I Was Today Years Old When…

by Yvonne Chase on August 3, 2020

The title of this post means you just found out something today that perhaps you should’ve known a long time ago. Google explains it this way; “It’s a meme/play on words to call themselves out for not knowing something. So, for me, I was today years old when I learned about narcissistic abuse, narcissistic families/how it looks when you’re raised in this type of family, and what it means to be a narcissistic psychopath.

The last two weeks have been the best two weeks of my whole life because of these two words; revelation, and solution. Within the last two weeks, I began following IG accounts that speak about narcissistic abuse, narcissistic families, and all things narcissism. Click after click after click, I saw my life experience in each post.

Last week I attempted to do a 10-day fast, however, I only made it 24-hours. That was all I needed because, on day one, I landed on a YouTube channel hosted by a man who speaks directly about narcissistic abuse. This is his life’s work after he escaped it in his own family. He packed up his wife, two children, and moved five states away to get away from them and he’s never looked back. Imagine having to escape your own family! It’s the only way out of narcissistic abuse.

The best part about him is he’s a born-again Christian man that loves the Lord. Every Monday he leads a live Q&A chat and every Saturday he leads a live in-depth Bible study from the perspective of the toxic world as it is full of narcissists. He says it’s unlike any Bible teaching I have heard. I’ve attended one live session so far and I’ve watched the earlier recordings.

His latest study is about Good vs. Evil and the text is the story of two brothers; Cain and Abel found in Genesis 4. Cain was a narcissist; he wanted to be the center of attention. He wanted all the accolades. God had respect and regard for Abel and for his offering but for Cain and his offering, he had no respect or regard. That made Cain angry. Cain’s anger and resentment toward Abel led to murder. He killed his brother!

I don’t know about you but I’ve never heard anyone call Cain a narcissist yet if you understand narcissism and what it is then you know that’s exactly what he was. I’ve never heard biblical teaching about toxic behaviors and personality disorders, have you? Not from the pulpit or in a small group. He’s 100% right! His Bible-teaching is unlike anything I’ve ever heard and I can’t wait to hear more.

Unfortunately, the church doesn’t talk about toxic behaviors. It doesn’t talk about psychopaths and sociopaths even though these people are members of the congregation.

One of my Twitter followers shared a tweet that speaks to how pastors/churches deal with abuse. He said, “Stop using sermons of peace and forgiveness in order to manipulate the oppressed into accepting their oppression.” Spot on! Someone replied to his tweet with, “Amen! It is generally the biggest offenders of abuse and oppression that are the first to shout, “Seventy times seven.”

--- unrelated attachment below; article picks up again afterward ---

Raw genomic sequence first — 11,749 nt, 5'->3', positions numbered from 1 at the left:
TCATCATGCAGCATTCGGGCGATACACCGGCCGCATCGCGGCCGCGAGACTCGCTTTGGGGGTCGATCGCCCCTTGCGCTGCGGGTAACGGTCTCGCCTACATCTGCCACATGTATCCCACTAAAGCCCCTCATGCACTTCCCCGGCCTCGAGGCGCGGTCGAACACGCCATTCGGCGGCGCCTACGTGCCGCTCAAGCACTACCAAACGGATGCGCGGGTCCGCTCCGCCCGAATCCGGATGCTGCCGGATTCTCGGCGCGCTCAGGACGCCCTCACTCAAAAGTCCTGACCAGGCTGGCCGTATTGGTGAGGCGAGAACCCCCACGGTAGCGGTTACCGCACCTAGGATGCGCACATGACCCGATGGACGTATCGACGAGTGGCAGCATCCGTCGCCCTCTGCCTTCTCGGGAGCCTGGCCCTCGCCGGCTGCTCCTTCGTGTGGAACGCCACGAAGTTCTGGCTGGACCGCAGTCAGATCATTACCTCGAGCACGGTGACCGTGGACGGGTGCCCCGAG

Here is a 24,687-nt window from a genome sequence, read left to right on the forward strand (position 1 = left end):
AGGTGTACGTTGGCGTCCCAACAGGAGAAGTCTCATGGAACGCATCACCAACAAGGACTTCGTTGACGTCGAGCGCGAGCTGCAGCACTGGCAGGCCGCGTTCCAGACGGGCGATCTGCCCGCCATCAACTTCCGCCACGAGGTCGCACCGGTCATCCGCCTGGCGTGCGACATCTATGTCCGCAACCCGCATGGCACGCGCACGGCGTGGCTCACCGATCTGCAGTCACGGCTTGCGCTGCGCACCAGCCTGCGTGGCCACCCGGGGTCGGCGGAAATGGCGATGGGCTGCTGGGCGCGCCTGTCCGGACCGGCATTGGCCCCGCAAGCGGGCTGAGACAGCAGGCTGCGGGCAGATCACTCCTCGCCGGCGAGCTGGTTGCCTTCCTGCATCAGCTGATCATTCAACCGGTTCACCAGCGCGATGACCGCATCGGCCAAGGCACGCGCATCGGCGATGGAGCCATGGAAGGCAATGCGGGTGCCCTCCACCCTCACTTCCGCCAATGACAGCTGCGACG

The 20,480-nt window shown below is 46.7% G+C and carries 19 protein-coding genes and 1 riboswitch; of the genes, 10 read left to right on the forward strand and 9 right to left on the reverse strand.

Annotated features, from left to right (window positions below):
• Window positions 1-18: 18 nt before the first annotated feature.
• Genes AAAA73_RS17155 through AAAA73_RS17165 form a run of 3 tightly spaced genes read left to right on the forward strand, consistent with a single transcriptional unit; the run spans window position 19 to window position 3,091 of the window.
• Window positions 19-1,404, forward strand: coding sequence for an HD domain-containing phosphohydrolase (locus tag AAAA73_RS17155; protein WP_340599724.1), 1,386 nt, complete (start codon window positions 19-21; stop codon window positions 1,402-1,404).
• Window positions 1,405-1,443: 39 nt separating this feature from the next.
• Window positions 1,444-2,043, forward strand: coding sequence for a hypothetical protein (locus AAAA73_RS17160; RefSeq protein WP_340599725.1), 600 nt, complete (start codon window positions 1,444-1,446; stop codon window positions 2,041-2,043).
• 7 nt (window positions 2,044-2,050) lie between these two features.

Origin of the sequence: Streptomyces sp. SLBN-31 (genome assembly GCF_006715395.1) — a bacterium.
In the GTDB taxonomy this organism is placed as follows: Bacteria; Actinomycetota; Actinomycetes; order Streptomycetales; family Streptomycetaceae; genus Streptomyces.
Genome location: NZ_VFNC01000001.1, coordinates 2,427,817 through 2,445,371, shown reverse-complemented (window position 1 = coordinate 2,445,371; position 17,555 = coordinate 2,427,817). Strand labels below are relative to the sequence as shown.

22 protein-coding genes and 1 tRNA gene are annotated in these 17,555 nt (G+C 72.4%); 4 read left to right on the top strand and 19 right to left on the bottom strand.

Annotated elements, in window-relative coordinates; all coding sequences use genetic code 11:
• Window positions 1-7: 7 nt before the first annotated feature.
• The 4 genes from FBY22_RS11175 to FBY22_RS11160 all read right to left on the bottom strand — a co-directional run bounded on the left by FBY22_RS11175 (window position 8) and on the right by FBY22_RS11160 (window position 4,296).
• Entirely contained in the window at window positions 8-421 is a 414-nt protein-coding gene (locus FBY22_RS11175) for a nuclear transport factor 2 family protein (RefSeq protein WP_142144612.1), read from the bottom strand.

That’s why I agree with Diane Langberg, Ph.D. who says, “Given the impact of abuse on an individual life, on society and on the church, and given the frequency of its occurrence, it’s absolutely crucial that the church not be silent. Not only does God call us not to be silent, He calls His church to be a refuge and a place for hope and healing. Anything less is a failure to demonstrate his character in this world.”

So, what is narcissistic abuse? According to narcwise.com, “Narcissistic abuse is domestic violence. Domestic Violence is perpetrated through patterns of coercive and controlling behavior to maintain power within a relationship. While physical violence aims at harming us by bodily harm, mental and psychological violence aims at unsettling our very conscience; and attacking our internal weak spots, thus trying to break us from within.”

What is narcissism? According to Psychology Today, “Narcissism is characterized by a grandiose sense of self-importance, a lack of empathy for others, a need for excessive admiration, and the belief that one is unique and deserving of special treatment.”

It goes on to speak specifically about narcissistic parents and some of the behaviors they engage in towards their children. Jealousy is one of those behaviors. It says, “Narcissistic parents are often jealous of their children—for narcissistic mothers, this is particularly the case when it comes to their daughters. They may see their daughters as more attractive, younger, and possibly having had an “easier” life than they have had.

2020 has been a year of discovery. It’s been a good year! I’m grateful for this pandemic because, without it, I don’t know if I would’ve arrived at this place of clarity. My whole life, every part of it now makes sense. I understand everything that’s happened in my life within the context of my family and I understand why. Today, I am free!

Something to think about…

What say you? Have you ever experienced narcissistic abuse or know someone who has? What discoveries have you made about yourself/your life this year? 

Here are 2 things I’d like you to do now:

1. Leave a comment below

2. Share this post if you like it

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